Excavation contractors can reduce risk with in-house ground penetrating radar operation
Excavation crews in the field face a variety of complex challenges before they dig. These are magnified when considering other major factors like project timelines, budget constraints, and the quality of existing utility maps and other subsurface data for specific jobsites. They also have to work in a diverse range of landscapes and soil conditions.
Preventing damage to underground utilities and locating other underground obstacles should remain a consistent goal for excavation contractors. The best way to accomplish this is by collecting data on the subsurface field conditions of each jobsite before breaking ground.
To best mitigate damage risks and collect necessary data simultaneously, many excavation contractors are deploying advanced ground penetrating radar (GPR) systems. When implementing the technology in-house, GPR creates an instant, data-driven deliverable that can be put to immediate use in the field.
Here are just some of the ways that excavation contractors can benefit from deploying GPR on their next project.
The second opinion after the one-call
A one-call must be placed at least five business days prior to digging; information on regulations and the one-call service for each province can be found at
digsafecanada.ca. (Excavation contractors in the U.S. should visit call811.com/Before-You-Dig for information on state regulations and 811 call services.) The one-call is a necessary and valuable initial survey of the dig site. However, once the locators have finished their assignments, the colour-coded flags and paint marks only tell part of the story. Here are some important factors to keep in mind:
First, one-call locators are only obligated to locate public utilities within the boundaries of the dig site. They are not responsible for private facilities or non-utility objects beneath the surface.
This offers a partial view of the conditions below but does not guarantee absolute risk mitigation.
Second, the one-call service providers suit their equipment arsenal to find the specific utilities they are assigned to locate. Common tools like electromagnetic locators, for example, are designed to identify metallic and conductive objects. Instead of providing a complete view of the subsurface field conditions, these tools are intended to find key touchpoints.
Advanced GPR systems are designed to image the entire subsurface with greater depth and clarity than traditional counterparts. Using the system controller, the operator can view prevailing field conditions in real-time, confirm one-call findings, and expand upon them by also surveying for private facilities, boulders, tanks, changes in soil structure, and other targets of interest that may otherwise go unnoticed.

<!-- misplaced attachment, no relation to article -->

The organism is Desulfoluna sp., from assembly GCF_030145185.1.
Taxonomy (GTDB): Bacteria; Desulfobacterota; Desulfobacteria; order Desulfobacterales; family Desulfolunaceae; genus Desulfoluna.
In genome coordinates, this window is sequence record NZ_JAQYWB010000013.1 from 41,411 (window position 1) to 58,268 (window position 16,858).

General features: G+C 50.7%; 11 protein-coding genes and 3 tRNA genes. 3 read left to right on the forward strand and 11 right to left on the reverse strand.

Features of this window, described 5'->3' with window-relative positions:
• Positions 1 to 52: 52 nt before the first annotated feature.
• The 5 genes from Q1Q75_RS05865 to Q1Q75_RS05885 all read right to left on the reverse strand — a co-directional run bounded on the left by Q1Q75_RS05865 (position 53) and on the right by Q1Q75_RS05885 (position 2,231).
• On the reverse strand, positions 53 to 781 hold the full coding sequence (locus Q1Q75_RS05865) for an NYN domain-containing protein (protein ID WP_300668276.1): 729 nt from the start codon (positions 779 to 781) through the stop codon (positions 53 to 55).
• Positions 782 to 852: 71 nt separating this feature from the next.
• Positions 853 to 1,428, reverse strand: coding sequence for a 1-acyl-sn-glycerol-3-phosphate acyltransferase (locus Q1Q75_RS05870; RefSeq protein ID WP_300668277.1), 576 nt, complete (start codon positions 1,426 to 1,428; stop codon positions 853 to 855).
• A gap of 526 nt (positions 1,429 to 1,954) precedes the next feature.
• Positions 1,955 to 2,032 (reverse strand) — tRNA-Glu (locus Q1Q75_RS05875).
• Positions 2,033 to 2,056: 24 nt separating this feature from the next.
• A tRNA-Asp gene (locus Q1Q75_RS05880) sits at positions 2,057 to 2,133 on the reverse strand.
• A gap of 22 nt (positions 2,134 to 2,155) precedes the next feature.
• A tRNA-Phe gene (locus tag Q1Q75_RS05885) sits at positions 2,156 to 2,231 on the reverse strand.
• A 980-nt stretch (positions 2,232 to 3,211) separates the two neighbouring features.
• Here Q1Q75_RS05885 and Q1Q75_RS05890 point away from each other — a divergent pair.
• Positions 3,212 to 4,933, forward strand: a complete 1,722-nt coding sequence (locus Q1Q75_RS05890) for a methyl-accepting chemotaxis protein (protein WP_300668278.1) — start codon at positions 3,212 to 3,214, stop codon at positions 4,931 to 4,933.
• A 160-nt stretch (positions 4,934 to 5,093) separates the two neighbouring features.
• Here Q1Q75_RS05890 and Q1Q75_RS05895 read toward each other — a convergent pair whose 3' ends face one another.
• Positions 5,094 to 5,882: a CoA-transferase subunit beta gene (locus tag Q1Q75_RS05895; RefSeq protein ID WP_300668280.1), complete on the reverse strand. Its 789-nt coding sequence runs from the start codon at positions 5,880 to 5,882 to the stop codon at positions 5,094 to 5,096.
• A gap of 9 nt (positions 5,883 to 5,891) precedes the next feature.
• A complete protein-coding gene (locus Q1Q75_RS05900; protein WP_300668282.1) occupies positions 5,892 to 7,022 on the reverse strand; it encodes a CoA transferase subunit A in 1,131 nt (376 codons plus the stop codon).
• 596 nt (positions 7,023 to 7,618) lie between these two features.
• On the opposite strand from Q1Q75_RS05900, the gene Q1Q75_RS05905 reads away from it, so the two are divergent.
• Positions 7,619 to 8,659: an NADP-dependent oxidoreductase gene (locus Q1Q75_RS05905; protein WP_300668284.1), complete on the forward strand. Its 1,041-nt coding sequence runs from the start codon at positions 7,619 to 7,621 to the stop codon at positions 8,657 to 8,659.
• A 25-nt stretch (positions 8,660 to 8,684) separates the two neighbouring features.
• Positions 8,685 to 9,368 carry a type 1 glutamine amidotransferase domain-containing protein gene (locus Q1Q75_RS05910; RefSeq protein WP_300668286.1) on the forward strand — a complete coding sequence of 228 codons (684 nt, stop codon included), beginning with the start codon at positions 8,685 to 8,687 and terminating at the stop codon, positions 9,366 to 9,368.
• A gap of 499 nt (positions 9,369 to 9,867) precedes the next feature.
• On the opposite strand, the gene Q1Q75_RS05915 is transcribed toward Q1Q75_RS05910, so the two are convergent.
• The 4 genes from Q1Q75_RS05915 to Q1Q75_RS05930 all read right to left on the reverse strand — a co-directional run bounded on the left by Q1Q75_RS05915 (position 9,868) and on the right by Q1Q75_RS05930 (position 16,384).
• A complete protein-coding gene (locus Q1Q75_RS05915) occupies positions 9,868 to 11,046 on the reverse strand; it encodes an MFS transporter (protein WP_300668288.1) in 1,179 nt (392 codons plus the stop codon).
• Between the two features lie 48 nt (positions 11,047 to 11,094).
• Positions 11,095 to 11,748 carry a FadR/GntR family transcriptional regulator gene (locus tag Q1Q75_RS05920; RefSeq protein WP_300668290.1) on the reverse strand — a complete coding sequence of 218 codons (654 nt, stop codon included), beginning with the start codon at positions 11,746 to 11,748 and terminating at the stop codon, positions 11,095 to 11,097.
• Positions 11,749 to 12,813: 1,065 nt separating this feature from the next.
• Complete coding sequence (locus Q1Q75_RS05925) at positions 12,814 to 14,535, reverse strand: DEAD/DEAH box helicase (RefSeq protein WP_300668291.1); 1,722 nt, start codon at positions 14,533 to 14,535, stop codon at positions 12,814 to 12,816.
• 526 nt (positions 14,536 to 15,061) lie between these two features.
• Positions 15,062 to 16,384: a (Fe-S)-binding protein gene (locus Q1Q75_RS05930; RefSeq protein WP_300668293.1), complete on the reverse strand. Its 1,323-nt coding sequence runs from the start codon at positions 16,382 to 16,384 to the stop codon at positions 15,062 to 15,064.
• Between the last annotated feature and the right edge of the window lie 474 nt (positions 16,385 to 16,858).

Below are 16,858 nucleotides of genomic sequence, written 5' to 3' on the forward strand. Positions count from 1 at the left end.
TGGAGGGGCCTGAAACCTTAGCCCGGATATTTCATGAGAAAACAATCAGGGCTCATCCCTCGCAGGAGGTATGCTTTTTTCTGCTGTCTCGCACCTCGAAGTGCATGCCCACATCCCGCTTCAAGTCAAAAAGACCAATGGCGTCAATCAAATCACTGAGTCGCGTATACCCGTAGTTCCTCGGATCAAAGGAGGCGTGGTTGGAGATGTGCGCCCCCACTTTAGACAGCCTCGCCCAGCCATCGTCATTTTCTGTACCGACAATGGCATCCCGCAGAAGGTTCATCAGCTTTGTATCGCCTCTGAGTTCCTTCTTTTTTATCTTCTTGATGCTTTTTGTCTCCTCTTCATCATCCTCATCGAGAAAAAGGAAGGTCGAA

GPR data not only confirms and expands upon one-call findings, but it also provides the contractors with the confidence to start a project with peace of mind and the ability to modify project strategies should any obstacles arise. The crew in the field can also begin working with greater efficiency and assurance knowing measures have been taken to mitigate common damage risks prior to breaking ground.
Overcoming unforgiving soil
North America's diverse landscape creates a variety of environmental and operational challenges for locators. Someone working in the plains will have a different set of parameters from someone locating at a seaside beach resort. For contractors that operate across multiple locations and situations, soil conditions can change on a day-to-day basis depending on the jobsite.
The composition of the soil and surface terrain conditions can impede some locating equipment from creating usable data. Rough terrain and lossy soil will negatively affect signal penetration, especially for higher-frequency signals.
Conversely, dry, sandy soil will allow signals to travel at greater depths with far less resistance and signal loss. Someone using an EM locator over wet clay will find the signal dissipating quickly, if it even registers at all.
When selecting a GPR system for in-house field use, it's important to consider a system that has both the hardware and antenna capabilities to traverse multiple terrains without breaking down or losing signal. Look for a unit with a tough construction and airless tires, so that the system can endure long stretches of use.
If you are operating in lossy soil, consider using a triple-frequency system as well. These systems will collect data across low-, middle- and high-centre frequency ranges simultaneously. This not only compensates for unforgiving soil, but it allows the operator to cross-compare multiple datasets for an even clearer understanding of prevailing subsurface conditions.
Creating a deliverable for the future
GPR's greatest advantage to crews in the field is its ability to generate instant deliverables that can be immediately implemented. A high-end GPR system should also enable the user to store, share, and post-process the data directly from the controller console.
These deliverables create a common point of reference for future installation and maintenance projects at the same site. Though GPR already proves a time-effective damage prevention solution, that time is reduced even further with existing data in hand. This enables the crew in the field to begin followup assignments with much shorter preparation requirements.
When considering a GPR system, be sure to look for post-processing features like 3D imaging, GPS integration, and mapping software that can enable the user to create dynamic visual models of the raw data. This will translate key information into easily understandable models that decision-makers can use for future reference or to strategize in the present.
Ray Cummins is a field application specialist for US Radar, Inc.
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